Vascular Plants of North Carolina
Account for Rosy Sedge - Carex rosea   Schkuhr ex Willdenow
Members of Cyperaceae:
Members of Carex with account distribution info or public map:
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Section 5 » Order Cyperales » Family Cyperaceae
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AuthorSchkuhr ex Willdenow
DistributionMostly Mountains and Piedmont; scattered in the central and upper Coastal Plain. The majority of records of purported Carex "rosea" have not been carefully vetted; specimens need to be examined, as many are likely to be C. radiata. See also C. radiata and C. appalachica.

N.S. to Man. south to northwestern FL and TX.
AbundanceFairly common to common in the Piedmont and Mountains, though this status may change with additional study (i.e., some specimens purported to be this species might be C. radiata). Rare in the Coastal Plain.
HabitatDry to dry-mesic hardwoods and pine-hardwood forests, often in circumneutral or basic soils.
See also Habitat Account for Rich Dry-Mesic Hardwood Forests
PhenologyFlowering and fruiting late April-June.
IdentificationClosely related to C. radiata and C. appalachica. It differs from C. radiata and C. socialis by its usually tightly coiled stigmas, seen even when in fruit (vs. usually slightly coiled in the other two). From C. appalachica, told by its wider leaf blades (1.8-2.6 mm vs. 0.9-1.5 mm).
Taxonomic CommentsSpecies split from the former Carex rosea (broad sense) include C. appalachica and C. socialis. Formerly, the name C. rosea was misapplied to C. radiata, causing much confusion.

The genus Carex is the largest in North America, and among the largest in the world. In temperate and boreal regions, Carex is often the dominant or co-dominant ground layer in many habitats. Seeds (achenes) are valuable food for birds and small mammals, while foliage is used by birds and mammals to make nests and as food by mammals. Species of Carex often look vastly different from one another -- spikes erect vs. drooping, tiny inflorescence vs. whopping, culms leafy vs. naked, perigynia beaked vs. beakless, stems densely bunched vs. single, etc. The genus has been divided into many sections (or groups), based on shared characters; some taxonomists have suggested that these be different genera, but that proves unworkable (so far). All Carex share the feature of a perigynium (an outer covering) which completely surrounds the achene (seed). This covering may fit tightly or loosely (like a small bladder), depending on which group or species. Details of perigynia shape, ornamentation, presence and size of beak, number of striations (or veins) are all important ID features. In recent years Rob Naczi and colleagues have stressed the importance of arrangement of perigynia -- whether spiral (3+ ranks) or distichous (2-ranked) -- and have named a number of new species as well as split off some older synonyms. Therefore, RAB's (1968) key, excellent for its time, can only be used in a general way today. Members of some sections of Carex are difficult to key out (notably Ovales, Laxiflorae, Griseae); this is in part due to variation among individuals of a species, or failings of the key. FNA has drawings of most species and some species may be found in two or more places within a key, to acount for variability. New species to NC, and new to science(!), continue to be found in NC.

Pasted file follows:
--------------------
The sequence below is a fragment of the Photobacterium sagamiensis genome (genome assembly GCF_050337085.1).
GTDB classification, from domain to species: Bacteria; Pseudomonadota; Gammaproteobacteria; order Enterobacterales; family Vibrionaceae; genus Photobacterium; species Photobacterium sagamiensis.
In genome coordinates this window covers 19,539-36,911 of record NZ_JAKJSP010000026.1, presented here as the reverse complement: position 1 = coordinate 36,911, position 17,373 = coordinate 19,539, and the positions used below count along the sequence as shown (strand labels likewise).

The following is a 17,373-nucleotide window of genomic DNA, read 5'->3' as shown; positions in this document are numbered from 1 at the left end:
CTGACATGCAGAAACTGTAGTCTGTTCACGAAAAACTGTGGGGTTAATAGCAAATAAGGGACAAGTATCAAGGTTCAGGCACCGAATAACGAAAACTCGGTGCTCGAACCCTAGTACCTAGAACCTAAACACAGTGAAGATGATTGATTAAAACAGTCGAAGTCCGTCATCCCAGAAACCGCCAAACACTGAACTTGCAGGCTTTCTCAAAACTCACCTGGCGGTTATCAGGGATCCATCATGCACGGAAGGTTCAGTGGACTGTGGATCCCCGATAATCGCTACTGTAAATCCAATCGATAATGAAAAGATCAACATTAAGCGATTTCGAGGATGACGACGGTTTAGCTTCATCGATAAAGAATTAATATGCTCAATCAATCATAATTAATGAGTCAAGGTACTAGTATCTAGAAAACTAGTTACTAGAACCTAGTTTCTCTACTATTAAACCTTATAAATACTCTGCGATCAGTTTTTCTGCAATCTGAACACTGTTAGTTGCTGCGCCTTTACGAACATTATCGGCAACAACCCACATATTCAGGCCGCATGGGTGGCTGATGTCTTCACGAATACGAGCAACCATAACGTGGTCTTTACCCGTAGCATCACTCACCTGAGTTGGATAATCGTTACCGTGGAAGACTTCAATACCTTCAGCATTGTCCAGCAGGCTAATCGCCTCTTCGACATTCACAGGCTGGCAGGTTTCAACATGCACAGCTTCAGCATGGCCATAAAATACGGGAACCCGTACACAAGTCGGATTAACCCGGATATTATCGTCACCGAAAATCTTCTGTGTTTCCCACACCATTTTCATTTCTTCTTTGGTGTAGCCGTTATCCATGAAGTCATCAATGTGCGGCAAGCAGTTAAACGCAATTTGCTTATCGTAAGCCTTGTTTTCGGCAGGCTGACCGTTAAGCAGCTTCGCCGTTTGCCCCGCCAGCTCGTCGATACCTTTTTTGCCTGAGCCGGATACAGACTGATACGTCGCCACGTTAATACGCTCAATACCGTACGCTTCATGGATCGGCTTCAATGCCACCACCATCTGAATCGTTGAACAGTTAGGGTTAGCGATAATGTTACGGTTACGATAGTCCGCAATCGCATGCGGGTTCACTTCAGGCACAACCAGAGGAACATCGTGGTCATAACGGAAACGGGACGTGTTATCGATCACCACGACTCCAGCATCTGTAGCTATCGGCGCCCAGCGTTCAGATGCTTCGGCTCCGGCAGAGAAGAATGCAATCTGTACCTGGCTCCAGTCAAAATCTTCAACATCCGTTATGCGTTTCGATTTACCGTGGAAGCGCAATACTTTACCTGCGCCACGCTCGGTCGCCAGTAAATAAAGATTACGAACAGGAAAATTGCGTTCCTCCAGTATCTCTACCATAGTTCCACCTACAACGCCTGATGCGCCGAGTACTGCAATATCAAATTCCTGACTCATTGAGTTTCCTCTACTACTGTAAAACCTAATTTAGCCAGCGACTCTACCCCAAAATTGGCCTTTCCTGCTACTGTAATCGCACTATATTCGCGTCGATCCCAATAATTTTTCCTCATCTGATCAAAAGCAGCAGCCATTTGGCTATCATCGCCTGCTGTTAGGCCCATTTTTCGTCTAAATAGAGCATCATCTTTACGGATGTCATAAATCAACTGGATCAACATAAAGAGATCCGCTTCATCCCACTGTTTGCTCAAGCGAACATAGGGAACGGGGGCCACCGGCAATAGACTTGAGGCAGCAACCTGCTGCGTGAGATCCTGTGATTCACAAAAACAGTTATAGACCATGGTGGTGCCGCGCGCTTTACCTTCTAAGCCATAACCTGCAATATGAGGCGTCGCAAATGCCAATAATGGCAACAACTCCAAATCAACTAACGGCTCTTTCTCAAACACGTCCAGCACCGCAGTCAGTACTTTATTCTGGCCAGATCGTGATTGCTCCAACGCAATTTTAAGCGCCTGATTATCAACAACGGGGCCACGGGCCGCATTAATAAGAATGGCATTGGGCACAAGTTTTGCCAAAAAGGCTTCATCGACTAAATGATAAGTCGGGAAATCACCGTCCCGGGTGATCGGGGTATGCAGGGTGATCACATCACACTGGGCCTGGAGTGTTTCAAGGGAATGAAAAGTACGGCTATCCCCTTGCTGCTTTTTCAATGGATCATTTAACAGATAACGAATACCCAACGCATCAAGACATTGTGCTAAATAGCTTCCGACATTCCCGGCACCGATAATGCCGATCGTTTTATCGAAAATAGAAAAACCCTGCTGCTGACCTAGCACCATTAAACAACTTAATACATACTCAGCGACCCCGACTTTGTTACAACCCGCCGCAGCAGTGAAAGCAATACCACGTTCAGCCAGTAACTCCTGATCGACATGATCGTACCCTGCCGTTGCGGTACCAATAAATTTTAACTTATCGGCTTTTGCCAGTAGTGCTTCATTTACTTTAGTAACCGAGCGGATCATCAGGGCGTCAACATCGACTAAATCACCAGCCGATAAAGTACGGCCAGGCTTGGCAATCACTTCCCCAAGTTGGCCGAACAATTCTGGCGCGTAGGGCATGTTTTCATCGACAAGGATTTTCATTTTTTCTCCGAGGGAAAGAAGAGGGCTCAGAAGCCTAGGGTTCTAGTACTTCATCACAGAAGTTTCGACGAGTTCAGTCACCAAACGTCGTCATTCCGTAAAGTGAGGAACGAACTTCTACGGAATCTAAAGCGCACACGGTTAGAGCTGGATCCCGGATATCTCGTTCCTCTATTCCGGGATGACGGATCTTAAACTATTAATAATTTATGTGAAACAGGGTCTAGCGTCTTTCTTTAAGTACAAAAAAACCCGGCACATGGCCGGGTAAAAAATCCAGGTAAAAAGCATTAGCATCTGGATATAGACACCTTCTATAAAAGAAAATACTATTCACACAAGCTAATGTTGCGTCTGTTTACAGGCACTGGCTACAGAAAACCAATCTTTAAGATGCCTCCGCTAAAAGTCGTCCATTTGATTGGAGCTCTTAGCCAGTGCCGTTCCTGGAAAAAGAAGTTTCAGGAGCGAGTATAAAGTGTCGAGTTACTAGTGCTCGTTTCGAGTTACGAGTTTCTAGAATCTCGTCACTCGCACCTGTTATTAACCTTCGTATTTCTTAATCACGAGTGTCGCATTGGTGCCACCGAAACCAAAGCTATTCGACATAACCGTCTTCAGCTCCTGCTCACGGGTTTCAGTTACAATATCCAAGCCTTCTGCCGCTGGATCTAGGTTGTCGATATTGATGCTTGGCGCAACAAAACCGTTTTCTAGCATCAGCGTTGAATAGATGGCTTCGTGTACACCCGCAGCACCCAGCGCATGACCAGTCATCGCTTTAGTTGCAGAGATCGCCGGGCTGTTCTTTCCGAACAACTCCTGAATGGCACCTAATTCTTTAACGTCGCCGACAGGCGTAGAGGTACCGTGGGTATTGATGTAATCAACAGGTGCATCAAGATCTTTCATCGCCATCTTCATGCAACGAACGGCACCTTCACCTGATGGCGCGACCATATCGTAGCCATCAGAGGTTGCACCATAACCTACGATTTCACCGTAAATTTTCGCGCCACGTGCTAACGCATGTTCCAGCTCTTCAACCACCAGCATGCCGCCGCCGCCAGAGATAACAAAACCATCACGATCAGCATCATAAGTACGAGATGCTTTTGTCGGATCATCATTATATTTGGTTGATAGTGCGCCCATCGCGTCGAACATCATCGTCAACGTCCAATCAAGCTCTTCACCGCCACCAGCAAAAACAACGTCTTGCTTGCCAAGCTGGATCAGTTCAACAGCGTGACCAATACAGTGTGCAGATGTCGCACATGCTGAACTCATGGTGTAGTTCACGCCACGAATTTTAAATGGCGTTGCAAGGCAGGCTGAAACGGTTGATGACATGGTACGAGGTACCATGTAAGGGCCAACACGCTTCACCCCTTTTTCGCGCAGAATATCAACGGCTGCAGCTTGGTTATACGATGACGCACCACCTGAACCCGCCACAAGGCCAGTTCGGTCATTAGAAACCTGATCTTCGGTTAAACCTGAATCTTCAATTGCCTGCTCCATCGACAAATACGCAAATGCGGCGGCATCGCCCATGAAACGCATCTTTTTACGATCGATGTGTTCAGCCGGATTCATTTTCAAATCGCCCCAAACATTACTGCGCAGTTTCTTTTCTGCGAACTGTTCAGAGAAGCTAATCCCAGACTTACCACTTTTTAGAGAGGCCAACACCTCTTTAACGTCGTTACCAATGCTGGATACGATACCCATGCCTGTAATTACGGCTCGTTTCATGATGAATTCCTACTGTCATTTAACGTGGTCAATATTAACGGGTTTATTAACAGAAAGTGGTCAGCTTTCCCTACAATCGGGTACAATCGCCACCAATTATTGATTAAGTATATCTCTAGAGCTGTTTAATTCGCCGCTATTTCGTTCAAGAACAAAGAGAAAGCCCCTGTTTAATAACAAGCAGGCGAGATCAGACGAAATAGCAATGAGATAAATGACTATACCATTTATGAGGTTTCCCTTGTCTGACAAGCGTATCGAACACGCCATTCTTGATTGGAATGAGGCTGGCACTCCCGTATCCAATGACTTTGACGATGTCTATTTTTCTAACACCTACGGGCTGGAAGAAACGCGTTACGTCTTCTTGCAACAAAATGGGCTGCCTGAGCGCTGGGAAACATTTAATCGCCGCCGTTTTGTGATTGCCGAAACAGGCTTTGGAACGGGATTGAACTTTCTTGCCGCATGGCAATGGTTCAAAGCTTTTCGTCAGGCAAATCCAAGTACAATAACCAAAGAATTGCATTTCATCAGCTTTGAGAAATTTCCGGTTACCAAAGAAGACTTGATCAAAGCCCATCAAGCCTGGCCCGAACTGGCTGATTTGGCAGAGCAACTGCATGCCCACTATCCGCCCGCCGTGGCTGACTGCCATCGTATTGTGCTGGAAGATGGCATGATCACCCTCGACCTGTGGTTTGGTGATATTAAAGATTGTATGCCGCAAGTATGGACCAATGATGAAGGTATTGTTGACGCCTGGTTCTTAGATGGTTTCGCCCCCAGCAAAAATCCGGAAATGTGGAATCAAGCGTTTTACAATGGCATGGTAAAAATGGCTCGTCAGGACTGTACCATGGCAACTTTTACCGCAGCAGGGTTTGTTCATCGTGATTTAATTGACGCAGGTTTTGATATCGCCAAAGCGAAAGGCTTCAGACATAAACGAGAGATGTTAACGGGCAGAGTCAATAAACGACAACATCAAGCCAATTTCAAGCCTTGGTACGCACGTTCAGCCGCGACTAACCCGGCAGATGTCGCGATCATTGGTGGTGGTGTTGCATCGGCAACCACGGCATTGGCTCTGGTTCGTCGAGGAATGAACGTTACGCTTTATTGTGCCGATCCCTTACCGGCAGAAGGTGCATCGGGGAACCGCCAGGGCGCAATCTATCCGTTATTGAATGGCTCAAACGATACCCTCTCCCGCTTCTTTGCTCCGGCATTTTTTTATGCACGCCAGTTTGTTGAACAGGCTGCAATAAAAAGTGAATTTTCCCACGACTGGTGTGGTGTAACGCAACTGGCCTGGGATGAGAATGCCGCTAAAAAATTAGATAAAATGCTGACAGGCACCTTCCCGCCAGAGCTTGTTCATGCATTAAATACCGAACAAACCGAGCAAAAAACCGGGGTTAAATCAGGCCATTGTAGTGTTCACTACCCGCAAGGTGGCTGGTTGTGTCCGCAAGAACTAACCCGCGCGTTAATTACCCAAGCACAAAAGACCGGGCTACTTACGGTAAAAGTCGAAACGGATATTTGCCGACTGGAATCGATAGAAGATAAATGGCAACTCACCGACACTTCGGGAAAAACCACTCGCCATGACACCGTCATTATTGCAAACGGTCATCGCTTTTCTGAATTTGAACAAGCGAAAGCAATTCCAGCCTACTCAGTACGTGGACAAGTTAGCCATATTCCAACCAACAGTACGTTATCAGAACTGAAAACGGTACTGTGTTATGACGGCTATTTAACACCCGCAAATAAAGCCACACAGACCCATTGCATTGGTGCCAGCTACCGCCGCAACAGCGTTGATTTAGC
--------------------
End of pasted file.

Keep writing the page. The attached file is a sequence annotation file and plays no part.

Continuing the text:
Other Common Name(s)None
State RankS4 [S5]
Global RankG5
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